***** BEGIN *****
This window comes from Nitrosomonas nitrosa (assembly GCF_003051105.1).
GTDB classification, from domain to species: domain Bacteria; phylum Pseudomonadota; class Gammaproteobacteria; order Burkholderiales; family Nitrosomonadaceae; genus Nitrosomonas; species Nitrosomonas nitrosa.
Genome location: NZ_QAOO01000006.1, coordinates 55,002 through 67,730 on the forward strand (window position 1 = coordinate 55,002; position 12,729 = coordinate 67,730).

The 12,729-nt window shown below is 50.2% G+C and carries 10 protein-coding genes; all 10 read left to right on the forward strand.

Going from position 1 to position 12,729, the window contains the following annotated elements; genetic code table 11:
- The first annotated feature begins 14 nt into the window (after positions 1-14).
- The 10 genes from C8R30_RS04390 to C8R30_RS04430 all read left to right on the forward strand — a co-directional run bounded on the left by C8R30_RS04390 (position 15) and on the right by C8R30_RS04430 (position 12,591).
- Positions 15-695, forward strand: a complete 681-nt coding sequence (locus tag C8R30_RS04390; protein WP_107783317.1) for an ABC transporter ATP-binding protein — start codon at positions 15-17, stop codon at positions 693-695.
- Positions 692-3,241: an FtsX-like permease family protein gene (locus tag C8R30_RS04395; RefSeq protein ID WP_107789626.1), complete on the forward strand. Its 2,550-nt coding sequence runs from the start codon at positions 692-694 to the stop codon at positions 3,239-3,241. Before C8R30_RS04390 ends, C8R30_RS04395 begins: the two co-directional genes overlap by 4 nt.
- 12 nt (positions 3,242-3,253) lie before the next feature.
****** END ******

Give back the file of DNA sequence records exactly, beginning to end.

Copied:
This window comes from Nitrosomonas nitrosa (assembly GCF_003051105.1).
GTDB classification, from domain to species: domain Bacteria; phylum Pseudomonadota; class Gammaproteobacteria; order Burkholderiales; family Nitrosomonadaceae; genus Nitrosomonas; species Nitrosomonas nitrosa.
Genome location: NZ_QAOO01000006.1, coordinates 55,002 through 67,730 on the forward strand (window position 1 = coordinate 55,002; position 12,729 = coordinate 67,730).

The 12,729-nt window shown below is 50.2% G+C and carries 10 protein-coding genes; all 10 read left to right on the forward strand.

Going from position 1 to position 12,729, the window contains the following annotated elements; genetic code table 11:
- The first annotated feature begins 14 nt into the window (after positions 1-14).
- The 10 genes from C8R30_RS04390 to C8R30_RS04430 all read left to right on the forward strand — a co-directional run bounded on the left by C8R30_RS04390 (position 15) and on the right by C8R30_RS04430 (position 12,591).
- Positions 15-695, forward strand: a complete 681-nt coding sequence (locus tag C8R30_RS04390; protein WP_107783317.1) for an ABC transporter ATP-binding protein — start codon at positions 15-17, stop codon at positions 693-695.
- Positions 692-3,241: an FtsX-like permease family protein gene (locus tag C8R30_RS04395; RefSeq protein ID WP_107789626.1), complete on the forward strand. Its 2,550-nt coding sequence runs from the start codon at positions 692-694 to the stop codon at positions 3,239-3,241. Before C8R30_RS04390 ends, C8R30_RS04395 begins: the two co-directional genes overlap by 4 nt.
- 12 nt (positions 3,242-3,253) lie before the next feature.